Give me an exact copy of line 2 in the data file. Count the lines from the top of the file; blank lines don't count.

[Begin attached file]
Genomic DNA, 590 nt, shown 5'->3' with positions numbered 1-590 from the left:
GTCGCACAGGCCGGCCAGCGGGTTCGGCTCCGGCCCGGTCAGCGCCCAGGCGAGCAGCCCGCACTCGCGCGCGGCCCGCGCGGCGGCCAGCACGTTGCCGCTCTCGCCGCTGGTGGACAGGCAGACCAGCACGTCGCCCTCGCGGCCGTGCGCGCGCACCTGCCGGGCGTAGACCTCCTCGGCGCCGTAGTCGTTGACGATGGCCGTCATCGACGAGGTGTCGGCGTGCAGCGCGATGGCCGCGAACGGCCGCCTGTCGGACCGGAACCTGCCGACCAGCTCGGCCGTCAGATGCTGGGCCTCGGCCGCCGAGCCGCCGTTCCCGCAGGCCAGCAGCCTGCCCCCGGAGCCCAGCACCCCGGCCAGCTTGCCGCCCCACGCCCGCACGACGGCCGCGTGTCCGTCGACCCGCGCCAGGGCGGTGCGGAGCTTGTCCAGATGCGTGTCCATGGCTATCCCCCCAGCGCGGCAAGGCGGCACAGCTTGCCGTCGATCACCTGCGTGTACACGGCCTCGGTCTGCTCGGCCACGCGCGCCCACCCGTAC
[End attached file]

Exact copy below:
GTCGCACAGGCCGGCCAGCGGGTTCGGCTCCGGCCCGGTCAGCGCCCAGGCGAGCAGCCCGCACTCGCGCGCGGCCCGCGCGGCGGCCAGCACGTTGCCGCTCTCGCCGCTGGTGGACAGGCAGACCAGCACGTCGCCCTCGCGGCCGTGCGCGCGCACCTGCCGGGCGTAGACCTCCTCGGCGCCGTAGTCGTTGACGATGGCCGTCATCGACGAGGTGTCGGCGTGCAGCGCGATGGCCGCGAACGGCCGCCTGTCGGACCGGAACCTGCCGACCAGCTCGGCCGTCAGATGCTGGGCCTCGGCCGCCGAGCCGCCGTTCCCGCAGGCCAGCAGCCTGCCCCCGGAGCCCAGCACCCCGGCCAGCTTGCCGCCCCACGCCCGCACGACGGCCGCGTGTCCGTCGACCCGCGCCAGGGCGGTGCGGAGCTTGTCCAGATGCGTGTCCATGGCTATCCCCCCAGCGCGGCAAGGCGGCACAGCTTGCCGTCGATCACCTGCGTGTACACGGCCTCGGTCTGCTCGGCCACGCGCGCCCACCCGTAC